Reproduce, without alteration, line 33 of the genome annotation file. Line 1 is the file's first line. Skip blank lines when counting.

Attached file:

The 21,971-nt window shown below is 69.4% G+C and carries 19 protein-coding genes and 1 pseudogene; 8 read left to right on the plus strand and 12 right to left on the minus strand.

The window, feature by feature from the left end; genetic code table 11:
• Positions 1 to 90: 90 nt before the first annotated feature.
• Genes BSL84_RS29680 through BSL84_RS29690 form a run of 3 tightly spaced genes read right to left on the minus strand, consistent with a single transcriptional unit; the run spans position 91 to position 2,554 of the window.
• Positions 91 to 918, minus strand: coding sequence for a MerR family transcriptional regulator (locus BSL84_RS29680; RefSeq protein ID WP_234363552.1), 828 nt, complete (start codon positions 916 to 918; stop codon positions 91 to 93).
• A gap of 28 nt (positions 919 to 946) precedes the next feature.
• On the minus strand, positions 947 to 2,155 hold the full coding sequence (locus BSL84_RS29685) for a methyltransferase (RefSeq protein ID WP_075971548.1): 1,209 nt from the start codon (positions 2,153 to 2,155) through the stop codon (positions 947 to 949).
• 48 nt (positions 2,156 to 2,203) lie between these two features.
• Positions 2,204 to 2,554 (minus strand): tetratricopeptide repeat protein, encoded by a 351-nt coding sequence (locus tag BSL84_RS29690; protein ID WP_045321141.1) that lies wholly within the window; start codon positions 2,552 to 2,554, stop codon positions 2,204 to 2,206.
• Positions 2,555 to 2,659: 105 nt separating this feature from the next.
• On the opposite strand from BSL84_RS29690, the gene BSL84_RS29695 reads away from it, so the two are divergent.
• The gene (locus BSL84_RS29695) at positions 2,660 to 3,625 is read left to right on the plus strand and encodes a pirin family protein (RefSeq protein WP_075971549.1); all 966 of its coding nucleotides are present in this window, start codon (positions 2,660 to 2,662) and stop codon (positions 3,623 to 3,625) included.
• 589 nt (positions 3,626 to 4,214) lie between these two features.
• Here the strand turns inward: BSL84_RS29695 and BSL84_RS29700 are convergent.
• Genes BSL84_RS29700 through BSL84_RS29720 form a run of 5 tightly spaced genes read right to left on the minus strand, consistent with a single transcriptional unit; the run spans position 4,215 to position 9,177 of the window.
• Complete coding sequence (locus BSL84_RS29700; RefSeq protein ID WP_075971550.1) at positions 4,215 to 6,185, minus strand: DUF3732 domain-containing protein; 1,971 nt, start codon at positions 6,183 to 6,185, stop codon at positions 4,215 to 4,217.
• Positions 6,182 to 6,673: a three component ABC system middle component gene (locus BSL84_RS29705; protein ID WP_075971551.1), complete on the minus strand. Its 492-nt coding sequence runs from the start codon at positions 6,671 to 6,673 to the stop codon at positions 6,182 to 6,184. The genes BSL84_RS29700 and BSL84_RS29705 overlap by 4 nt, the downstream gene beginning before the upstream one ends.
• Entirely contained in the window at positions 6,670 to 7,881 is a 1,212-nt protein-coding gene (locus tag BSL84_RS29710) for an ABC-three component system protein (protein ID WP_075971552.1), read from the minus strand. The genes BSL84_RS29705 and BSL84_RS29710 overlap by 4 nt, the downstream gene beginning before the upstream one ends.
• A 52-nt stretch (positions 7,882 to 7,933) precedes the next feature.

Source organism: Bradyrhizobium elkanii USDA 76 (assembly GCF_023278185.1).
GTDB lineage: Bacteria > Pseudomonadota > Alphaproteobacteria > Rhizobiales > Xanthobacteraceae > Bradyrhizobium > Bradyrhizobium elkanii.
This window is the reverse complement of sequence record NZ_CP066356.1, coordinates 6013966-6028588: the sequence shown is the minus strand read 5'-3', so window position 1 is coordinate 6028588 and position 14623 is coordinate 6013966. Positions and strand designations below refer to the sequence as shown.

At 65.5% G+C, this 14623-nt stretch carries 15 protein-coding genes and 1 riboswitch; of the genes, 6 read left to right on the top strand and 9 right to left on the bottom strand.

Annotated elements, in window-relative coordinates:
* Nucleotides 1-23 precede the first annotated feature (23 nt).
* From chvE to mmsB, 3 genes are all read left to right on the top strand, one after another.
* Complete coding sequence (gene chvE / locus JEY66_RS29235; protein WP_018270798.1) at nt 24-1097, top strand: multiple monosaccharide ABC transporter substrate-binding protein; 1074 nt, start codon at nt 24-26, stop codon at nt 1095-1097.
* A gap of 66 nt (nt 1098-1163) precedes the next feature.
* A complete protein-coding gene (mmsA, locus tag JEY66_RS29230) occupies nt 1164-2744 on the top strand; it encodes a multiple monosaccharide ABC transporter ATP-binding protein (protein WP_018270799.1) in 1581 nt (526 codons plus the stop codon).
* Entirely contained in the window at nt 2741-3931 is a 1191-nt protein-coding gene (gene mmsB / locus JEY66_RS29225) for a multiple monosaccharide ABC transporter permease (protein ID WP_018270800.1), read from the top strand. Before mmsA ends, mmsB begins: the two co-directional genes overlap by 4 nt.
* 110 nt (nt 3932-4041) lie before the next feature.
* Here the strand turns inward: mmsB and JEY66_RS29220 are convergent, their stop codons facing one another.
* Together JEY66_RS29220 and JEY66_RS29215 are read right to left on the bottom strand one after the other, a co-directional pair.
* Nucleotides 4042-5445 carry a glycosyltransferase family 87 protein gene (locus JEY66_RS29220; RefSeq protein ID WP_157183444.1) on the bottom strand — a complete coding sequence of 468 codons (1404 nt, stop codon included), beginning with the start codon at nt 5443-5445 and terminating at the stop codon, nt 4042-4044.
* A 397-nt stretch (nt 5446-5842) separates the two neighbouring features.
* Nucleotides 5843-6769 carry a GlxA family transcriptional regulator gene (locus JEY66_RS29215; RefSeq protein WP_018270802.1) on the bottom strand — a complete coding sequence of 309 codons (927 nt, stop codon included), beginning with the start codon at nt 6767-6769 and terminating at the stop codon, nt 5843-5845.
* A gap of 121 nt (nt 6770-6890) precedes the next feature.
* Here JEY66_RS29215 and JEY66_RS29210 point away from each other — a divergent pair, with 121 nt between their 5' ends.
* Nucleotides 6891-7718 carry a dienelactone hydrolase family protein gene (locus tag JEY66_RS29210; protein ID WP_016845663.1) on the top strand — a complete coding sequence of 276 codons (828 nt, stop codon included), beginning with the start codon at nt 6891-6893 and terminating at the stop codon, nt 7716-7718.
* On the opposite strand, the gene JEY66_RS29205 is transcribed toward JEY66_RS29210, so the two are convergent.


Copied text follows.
* Together JEY66_RS29220 and JEY66_RS29215 are read right to left on the bottom strand one after the other, a co-directional pair.